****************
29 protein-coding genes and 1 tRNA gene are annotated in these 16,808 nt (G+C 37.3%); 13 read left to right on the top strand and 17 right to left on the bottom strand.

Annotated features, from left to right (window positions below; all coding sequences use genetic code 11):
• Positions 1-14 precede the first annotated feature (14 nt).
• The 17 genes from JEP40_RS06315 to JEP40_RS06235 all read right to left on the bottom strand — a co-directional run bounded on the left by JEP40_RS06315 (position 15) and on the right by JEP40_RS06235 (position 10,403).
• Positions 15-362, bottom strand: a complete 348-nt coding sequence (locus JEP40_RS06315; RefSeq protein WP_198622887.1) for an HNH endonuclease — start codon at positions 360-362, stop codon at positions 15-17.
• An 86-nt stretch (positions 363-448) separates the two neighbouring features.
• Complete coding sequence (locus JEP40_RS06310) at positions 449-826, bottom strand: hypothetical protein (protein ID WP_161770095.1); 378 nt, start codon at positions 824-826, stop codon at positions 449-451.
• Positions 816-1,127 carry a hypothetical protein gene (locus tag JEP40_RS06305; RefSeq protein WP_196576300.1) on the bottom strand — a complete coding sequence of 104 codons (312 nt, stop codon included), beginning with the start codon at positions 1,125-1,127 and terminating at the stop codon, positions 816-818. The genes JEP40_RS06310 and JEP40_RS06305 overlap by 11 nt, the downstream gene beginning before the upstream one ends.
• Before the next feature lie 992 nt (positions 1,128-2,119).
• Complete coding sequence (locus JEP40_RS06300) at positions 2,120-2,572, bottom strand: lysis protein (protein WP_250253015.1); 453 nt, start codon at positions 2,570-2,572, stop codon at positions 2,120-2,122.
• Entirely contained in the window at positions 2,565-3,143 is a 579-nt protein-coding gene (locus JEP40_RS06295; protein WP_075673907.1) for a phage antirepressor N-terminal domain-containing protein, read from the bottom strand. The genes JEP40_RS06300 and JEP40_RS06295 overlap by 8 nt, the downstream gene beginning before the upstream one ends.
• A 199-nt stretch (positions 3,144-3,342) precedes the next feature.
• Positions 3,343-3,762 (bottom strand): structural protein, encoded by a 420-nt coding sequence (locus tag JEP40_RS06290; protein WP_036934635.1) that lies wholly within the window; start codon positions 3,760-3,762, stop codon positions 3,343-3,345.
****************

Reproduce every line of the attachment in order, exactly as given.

29 protein-coding genes and 1 tRNA gene are annotated in these 16,808 nt (G+C 37.3%); 13 read left to right on the top strand and 17 right to left on the bottom strand.

Annotated features, from left to right (window positions below; all coding sequences use genetic code 11):
• Positions 1-14 precede the first annotated feature (14 nt).
• The 17 genes from JEP40_RS06315 to JEP40_RS06235 all read right to left on the bottom strand — a co-directional run bounded on the left by JEP40_RS06315 (position 15) and on the right by JEP40_RS06235 (position 10,403).
• Positions 15-362, bottom strand: a complete 348-nt coding sequence (locus JEP40_RS06315; RefSeq protein WP_198622887.1) for an HNH endonuclease — start codon at positions 360-362, stop codon at positions 15-17.
• An 86-nt stretch (positions 363-448) separates the two neighbouring features.
• Complete coding sequence (locus JEP40_RS06310) at positions 449-826, bottom strand: hypothetical protein (protein ID WP_161770095.1); 378 nt, start codon at positions 824-826, stop codon at positions 449-451.
• Positions 816-1,127 carry a hypothetical protein gene (locus tag JEP40_RS06305; RefSeq protein WP_196576300.1) on the bottom strand — a complete coding sequence of 104 codons (312 nt, stop codon included), beginning with the start codon at positions 1,125-1,127 and terminating at the stop codon, positions 816-818. The genes JEP40_RS06310 and JEP40_RS06305 overlap by 11 nt, the downstream gene beginning before the upstream one ends.
• Before the next feature lie 992 nt (positions 1,128-2,119).
• Complete coding sequence (locus JEP40_RS06300) at positions 2,120-2,572, bottom strand: lysis protein (protein WP_250253015.1); 453 nt, start codon at positions 2,570-2,572, stop codon at positions 2,120-2,122.
• Entirely contained in the window at positions 2,565-3,143 is a 579-nt protein-coding gene (locus JEP40_RS06295; protein WP_075673907.1) for a phage antirepressor N-terminal domain-containing protein, read from the bottom strand. The genes JEP40_RS06300 and JEP40_RS06295 overlap by 8 nt, the downstream gene beginning before the upstream one ends.
• A 199-nt stretch (positions 3,144-3,342) precedes the next feature.
• Positions 3,343-3,762 (bottom strand): structural protein, encoded by a 420-nt coding sequence (locus tag JEP40_RS06290; protein WP_036934635.1) that lies wholly within the window; start codon positions 3,760-3,762, stop codon positions 3,343-3,345.